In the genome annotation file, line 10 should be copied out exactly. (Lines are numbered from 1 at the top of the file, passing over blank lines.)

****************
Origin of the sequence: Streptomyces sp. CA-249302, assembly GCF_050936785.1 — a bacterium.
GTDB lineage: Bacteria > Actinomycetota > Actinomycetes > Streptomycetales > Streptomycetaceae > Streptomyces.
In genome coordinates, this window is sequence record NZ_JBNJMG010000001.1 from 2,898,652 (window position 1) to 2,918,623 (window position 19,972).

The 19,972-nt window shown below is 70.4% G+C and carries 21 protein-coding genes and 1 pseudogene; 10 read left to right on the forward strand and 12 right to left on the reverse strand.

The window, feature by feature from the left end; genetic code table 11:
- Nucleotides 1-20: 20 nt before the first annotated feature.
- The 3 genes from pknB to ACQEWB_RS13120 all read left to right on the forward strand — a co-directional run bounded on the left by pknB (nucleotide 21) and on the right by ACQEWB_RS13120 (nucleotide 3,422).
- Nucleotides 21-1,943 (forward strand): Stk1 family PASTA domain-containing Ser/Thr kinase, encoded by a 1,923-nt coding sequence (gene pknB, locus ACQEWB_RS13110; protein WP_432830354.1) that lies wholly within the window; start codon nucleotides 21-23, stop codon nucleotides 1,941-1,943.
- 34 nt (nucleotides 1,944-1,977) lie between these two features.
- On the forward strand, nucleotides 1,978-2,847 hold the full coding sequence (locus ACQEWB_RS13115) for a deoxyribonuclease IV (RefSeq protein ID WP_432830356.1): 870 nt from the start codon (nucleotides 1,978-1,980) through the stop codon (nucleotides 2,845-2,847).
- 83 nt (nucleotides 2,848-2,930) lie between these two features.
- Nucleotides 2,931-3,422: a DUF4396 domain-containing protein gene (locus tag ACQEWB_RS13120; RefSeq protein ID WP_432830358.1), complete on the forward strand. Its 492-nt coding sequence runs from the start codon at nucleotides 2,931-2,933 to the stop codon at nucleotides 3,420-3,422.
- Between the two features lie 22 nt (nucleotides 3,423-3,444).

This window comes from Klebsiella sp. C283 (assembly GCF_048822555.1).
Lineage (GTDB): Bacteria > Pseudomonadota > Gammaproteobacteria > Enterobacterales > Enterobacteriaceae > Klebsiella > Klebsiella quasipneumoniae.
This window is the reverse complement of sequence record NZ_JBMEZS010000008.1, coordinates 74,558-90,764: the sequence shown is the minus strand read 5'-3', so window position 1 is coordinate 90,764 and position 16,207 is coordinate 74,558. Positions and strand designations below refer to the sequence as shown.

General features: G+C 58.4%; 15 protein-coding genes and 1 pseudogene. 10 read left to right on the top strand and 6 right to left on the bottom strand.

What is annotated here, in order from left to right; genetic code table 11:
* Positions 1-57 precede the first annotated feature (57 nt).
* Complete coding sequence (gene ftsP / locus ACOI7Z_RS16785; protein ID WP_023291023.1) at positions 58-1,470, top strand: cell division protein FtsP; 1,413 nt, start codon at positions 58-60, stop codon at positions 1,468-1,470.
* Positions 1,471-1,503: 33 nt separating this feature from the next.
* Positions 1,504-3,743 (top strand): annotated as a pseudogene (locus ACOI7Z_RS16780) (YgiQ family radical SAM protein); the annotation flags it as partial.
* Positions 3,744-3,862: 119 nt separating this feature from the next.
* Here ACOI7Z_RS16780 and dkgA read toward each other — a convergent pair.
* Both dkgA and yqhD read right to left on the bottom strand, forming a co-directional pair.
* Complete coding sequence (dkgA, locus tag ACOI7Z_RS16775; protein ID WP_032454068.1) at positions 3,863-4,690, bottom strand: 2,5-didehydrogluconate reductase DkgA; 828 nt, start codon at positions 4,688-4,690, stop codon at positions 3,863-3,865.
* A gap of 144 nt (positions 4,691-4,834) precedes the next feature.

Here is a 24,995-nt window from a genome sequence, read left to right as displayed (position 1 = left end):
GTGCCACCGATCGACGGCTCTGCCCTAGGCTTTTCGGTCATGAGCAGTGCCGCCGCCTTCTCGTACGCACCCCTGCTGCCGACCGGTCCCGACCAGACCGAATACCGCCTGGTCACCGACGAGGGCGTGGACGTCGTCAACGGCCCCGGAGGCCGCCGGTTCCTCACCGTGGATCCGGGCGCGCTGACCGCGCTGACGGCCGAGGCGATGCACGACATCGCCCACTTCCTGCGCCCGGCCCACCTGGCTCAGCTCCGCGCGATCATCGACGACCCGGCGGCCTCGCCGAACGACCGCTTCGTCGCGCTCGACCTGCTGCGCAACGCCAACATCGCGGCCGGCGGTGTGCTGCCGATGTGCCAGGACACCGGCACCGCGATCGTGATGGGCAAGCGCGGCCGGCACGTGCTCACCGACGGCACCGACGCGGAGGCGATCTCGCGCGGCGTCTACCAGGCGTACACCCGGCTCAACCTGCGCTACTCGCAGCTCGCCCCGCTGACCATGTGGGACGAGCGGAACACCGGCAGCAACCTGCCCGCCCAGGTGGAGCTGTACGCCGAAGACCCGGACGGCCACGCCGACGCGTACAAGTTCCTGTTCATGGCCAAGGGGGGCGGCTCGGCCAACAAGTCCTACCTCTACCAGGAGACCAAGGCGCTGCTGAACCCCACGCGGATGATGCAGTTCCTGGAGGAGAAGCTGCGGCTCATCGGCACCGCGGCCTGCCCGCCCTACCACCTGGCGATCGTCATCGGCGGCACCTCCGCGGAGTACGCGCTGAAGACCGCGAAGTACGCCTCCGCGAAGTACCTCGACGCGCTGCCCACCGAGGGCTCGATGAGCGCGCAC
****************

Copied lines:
- On the forward strand, nucleotides 1,978-2,847 hold the full coding sequence (locus ACQEWB_RS13115) for a deoxyribonuclease IV (RefSeq protein ID WP_432830356.1): 870 nt from the start codon (nucleotides 1,978-1,980) through the stop codon (nucleotides 2,845-2,847).